Hutchison Lauds Measure to Boost Math and Science Education

Senate Bill Reduces Funding by $41 Billion; Eliminates Duplicate Programs

December 21, 2010

Hutchison PortraitWASHINGTON, D.C. – Senator Kay Bailey Hutchison (R-Texas), Ranking Member on the Senate Commerce, Science, and Transportation Committee, today praised Congressional passage of legislation that would reauthorize two science agencies responsible for supporting basic research, while improving math and science education.  The measure authorizes $41 billion less in funding than the House of Representatives passed version of the legislation and eliminates duplicate programs within the Departments of Commerce, Energy and Education.  The bill also includes a provision sponsored by Senator Hutchison modeled after the highly successful UTeach initiative in Texas. The provision would enable participating colleges and universities to allow students who major in science, technology, engineering, or mathematics (STEM) to concurrently become certified as elementary and secondary school teachers. In 1997, the University of Texas at Austin started the UTeach program which has become a national benchmark for teaching excellence.  The bill passed the Senate last week and is cosponsored by Commerce Committee Chairman John D. Rockefeller (D-W.Va.), Senator Lamar Alexander (R-Tenn.) and Senator Jeff Bingaman (D-N.M).  It was approved by the U.S. House of Representatives today and now heads to the President to be signed into law.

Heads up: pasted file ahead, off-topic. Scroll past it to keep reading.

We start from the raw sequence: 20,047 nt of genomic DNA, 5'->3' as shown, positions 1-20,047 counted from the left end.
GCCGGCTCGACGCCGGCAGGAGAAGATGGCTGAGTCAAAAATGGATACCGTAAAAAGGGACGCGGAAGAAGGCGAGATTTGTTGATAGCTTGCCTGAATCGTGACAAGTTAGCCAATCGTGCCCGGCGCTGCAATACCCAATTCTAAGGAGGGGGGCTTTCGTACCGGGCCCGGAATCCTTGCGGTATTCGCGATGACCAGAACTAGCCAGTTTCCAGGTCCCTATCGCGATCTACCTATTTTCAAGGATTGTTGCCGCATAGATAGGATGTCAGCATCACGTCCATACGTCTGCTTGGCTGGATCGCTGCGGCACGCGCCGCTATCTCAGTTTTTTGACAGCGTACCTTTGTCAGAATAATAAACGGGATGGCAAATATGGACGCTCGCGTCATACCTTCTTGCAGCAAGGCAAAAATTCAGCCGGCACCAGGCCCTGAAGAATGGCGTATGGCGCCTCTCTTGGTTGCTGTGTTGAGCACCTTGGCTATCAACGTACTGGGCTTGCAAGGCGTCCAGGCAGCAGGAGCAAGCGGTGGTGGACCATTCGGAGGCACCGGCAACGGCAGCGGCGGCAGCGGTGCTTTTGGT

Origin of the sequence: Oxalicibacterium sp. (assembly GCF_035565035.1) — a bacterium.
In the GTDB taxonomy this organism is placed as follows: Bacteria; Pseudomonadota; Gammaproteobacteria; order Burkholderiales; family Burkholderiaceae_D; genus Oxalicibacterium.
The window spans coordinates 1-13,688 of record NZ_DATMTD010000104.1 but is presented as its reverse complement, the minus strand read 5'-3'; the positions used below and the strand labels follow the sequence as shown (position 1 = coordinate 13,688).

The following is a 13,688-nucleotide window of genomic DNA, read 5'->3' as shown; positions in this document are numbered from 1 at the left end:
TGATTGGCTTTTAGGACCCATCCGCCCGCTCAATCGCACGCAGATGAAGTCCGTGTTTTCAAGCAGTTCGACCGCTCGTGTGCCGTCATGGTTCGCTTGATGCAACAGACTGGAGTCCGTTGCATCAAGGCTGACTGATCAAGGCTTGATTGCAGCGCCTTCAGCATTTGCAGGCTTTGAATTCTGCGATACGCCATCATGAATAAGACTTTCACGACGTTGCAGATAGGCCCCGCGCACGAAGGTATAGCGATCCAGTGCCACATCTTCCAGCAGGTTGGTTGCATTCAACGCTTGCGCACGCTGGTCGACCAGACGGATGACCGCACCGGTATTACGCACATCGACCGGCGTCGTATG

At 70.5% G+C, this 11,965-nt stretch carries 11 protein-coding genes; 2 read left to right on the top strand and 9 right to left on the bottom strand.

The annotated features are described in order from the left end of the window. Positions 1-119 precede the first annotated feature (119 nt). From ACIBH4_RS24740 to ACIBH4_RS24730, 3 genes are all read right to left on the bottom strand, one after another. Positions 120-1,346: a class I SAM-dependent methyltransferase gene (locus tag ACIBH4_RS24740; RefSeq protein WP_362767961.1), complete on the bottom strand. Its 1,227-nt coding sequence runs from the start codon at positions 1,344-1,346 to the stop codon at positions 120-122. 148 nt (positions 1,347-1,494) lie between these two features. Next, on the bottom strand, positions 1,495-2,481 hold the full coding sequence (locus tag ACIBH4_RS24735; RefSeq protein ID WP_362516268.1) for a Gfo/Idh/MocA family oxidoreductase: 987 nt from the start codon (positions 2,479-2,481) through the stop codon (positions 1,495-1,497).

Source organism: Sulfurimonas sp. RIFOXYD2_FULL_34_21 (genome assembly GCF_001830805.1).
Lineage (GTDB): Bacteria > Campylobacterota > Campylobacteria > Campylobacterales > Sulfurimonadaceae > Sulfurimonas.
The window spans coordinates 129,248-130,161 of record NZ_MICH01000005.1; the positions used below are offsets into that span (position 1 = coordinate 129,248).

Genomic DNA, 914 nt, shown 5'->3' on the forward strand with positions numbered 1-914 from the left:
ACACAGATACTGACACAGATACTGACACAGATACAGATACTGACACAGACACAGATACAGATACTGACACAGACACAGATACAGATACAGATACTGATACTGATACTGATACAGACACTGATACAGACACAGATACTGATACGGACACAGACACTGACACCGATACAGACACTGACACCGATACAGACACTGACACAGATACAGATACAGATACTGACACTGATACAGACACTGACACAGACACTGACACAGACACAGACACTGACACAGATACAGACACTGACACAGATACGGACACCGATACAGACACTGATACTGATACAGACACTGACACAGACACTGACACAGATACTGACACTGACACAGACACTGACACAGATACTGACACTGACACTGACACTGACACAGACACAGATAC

“Improving math and science education while funding basic research is essential for the United States to remain competitive globally and create high-skill American jobs,” said Senator Hutchison.  “For the past 60 years, America has led the way when it comes to scientific advances and cutting edge technology, and it is vital that we maintain our competitive advantage.  Texas has been a leader in efforts to improve math, science, and technology education in American classrooms. The UTeach model has effectively combined undergraduate degrees in the science, technology, engineering, and mathematics fields with teacher certification and my provision would allow other states to adopt this successful program.”

The America COMPETES Act of 2010 would:

  • Sunset 9 programs at the Department of Education and the Department of Energy and would specifically eliminate duplicate programs within the Department of Commerce, Department of Energy, and Department of Education;
  • Replicate the successful UTeach program nationwide, which was pioneered by the National Math and Science Initiative and the University of Texas.  The program creates a pipeline of highly qualified K-12 teachers with core science degrees;
  • Put scientific research agencies on a fiscally responsible 10-year doubling path – as opposed to a 7-year path as authorized in the 2007 bill; and
  • Authorize DOE Office of Science (OSC) and National Science Foundation (NSF) in FY 2011 and FY 2012 below the previous authorization for 2010.

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